Wildlife Blog: Moths – What are they good for?
To celebrate Moth Night which is taking place from 8th to 11th July, we welcome moth enthusiast and a previous Parks Trust Youth Ranger, Ayla Webb, to uncover some fascinating facts about moths!
Moths are the underdog in the world of Lepidoptera. They hold a reputation as dull pests, conjuring images of hole-ridden clothes and damaged plants and as a result, moths often do not get to share the affection that people have for their butterfly counterparts.
However, moths are far less different from butterflies than you may realise, and they provide similar benefits to ecosystems and to human society alike.
What makes a moth?
Moths are an extremely diverse group of organisms in the order known as ‘Lepidoptera’ which means ‘scaly wings’, referring to the tiny scales that coat the wings of the insects in this group, giving them a powdery appearance. This group also contains butterflies, so how do we distinguish between these two groups?
The most obvious difference between butterflies and moths is that while almost all butterflies are diurnal and fly during the day, moths are typically nocturnal. However, there are many day-flying moths that, similarly to butterflies, possess the bright colours that discourage visual predators from eating them.
Morphological features are slightly more reliable for distinguishing these two groups. For example, the antennae of butterflies are often clubbed, while those of moths are not, and moths often possess a hair not observed in butterflies that hooks their hindwings and forewings together during flight.
Moths also form a far larger and more diverse group of organisms than butterflies. In the UK alone, there are over 2,500 moth species, compared with around only 60 species of butterfly. This is reflected at the global level, with moths accounting for over 90% of lepidopteran species.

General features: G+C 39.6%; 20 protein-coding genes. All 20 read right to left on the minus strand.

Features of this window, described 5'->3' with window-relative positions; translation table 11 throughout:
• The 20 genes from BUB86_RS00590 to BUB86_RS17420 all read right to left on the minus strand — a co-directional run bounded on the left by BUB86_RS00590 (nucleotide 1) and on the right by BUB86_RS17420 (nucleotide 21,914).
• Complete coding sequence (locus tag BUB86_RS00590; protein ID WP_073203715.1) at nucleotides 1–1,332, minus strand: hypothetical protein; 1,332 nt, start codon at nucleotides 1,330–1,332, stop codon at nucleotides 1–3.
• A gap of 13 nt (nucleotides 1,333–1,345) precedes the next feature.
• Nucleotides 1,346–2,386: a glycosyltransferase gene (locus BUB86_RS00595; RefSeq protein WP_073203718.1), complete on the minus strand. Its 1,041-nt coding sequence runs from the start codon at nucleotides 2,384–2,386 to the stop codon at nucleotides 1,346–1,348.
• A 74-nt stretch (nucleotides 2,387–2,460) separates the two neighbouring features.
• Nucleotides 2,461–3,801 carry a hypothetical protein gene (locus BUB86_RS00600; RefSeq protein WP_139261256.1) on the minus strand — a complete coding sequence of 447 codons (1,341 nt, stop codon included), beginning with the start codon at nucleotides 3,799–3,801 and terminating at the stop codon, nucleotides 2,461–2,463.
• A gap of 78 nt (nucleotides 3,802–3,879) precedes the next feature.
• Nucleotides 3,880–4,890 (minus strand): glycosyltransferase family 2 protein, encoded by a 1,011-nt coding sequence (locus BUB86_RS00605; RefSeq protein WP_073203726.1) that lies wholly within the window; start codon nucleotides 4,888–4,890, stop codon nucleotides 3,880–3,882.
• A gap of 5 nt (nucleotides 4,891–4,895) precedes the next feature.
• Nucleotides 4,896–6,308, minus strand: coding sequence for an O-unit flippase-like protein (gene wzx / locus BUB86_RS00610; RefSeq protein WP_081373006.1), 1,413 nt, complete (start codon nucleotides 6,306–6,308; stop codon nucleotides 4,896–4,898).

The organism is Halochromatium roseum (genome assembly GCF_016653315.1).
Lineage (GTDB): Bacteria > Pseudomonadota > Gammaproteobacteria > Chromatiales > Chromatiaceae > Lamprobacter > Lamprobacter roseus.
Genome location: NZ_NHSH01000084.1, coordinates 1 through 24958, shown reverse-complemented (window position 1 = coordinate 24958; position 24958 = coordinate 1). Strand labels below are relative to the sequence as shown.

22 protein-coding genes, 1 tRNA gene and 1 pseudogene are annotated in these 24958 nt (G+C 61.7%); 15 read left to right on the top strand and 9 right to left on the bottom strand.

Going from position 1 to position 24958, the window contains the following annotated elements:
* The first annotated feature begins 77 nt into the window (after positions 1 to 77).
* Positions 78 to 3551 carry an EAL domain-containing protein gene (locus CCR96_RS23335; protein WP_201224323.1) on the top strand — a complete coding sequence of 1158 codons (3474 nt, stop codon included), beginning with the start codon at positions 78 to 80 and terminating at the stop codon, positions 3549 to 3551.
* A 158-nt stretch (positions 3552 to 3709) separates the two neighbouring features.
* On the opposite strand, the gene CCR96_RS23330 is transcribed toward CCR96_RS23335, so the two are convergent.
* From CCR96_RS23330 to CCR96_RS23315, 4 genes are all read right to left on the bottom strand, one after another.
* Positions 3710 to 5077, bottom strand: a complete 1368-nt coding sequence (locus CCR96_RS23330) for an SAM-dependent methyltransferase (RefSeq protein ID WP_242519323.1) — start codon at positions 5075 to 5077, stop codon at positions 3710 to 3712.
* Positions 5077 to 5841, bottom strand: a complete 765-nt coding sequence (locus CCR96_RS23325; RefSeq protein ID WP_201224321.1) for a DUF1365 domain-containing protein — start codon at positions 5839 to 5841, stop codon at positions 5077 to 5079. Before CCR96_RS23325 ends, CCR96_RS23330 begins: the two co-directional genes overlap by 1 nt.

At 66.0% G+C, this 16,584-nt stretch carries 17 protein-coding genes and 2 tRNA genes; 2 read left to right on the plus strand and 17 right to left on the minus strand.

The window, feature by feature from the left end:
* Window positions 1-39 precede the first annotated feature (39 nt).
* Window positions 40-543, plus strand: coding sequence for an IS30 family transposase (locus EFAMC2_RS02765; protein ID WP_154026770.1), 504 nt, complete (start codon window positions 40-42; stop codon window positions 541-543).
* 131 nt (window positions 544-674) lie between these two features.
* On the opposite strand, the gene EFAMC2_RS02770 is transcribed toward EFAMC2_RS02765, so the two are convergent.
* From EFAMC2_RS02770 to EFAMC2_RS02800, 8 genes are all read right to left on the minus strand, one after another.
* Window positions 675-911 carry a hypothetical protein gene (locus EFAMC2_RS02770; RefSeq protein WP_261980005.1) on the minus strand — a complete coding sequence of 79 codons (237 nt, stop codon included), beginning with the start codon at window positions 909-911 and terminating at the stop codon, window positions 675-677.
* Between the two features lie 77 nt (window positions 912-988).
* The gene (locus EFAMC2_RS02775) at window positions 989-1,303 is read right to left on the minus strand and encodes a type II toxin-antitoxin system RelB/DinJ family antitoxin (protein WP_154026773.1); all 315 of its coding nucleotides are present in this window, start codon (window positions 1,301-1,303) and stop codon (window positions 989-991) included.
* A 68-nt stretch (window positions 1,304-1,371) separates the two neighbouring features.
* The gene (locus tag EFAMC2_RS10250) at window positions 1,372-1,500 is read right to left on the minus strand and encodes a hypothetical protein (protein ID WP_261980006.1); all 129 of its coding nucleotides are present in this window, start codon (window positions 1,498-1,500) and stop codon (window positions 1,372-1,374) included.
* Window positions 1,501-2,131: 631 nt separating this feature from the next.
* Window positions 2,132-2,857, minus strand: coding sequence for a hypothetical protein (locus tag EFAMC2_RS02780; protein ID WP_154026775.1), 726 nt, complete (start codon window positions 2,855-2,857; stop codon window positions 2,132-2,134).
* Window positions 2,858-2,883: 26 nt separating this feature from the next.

Pictured above: Scarlet tiger moth flies during the day and is often mistaken for a butterfly!
Pictured above: Also a day flying moth, the hornet moth is one of a group of clearwing moths that mimic wasps to avoid being eaten.
The purpose of a moth
The most obvious and widespread importance of moths is that they are important food sources for many other species. In their adult form, moths are a particularly important prey item of bats, while in the caterpillar stage they are essential for birds, especially during reproduction. A standard brood of great tit chicks may consume over 10,000 moth caterpillars between hatching and fledging!
In addition, while pollination is typically associated with day-flying bees and butterflies, a paper published in the Royal Society’s Biology Letters last year suggested that moths may be far more important than previously recognised in the pollination of many wild plant species and even some crop species. As they visit flowers to drink nectar, pollen sticks to their furry bodies, allowing moths to transport it to other flowers that they visit.
A perhaps more abstract benefit of moths is their use in biomimetic engineering. Moths possess antireflective structures on their eyes which reduce the amount of light reflected off of their eyes which might attract the attention of predators. By studying these structures, engineers have designed a film for phone screens which also reduces the light reflected off of these screens, making it easier to read in the sun!
Although I’ve demonstrated some of their ‘purposes’ above, moths can be admired beyond any purpose they might serve; their intricate patterns and complex lifecycles are enough to spark curiosity in most!
Threats to moths
Like so many animal groups, moths are increasingly facing threats which are already changing the species compositions of landscapes. Many species are thought to be declining, with the main causes being habitat loss and fragmentation (particularly due to intensification of agriculture), as well as climate change. As moth populations decline, so will the populations of the organisms that rely on them. Therefore, it is crucial that we welcome (or at least tolerate!) the moths in our green spaces.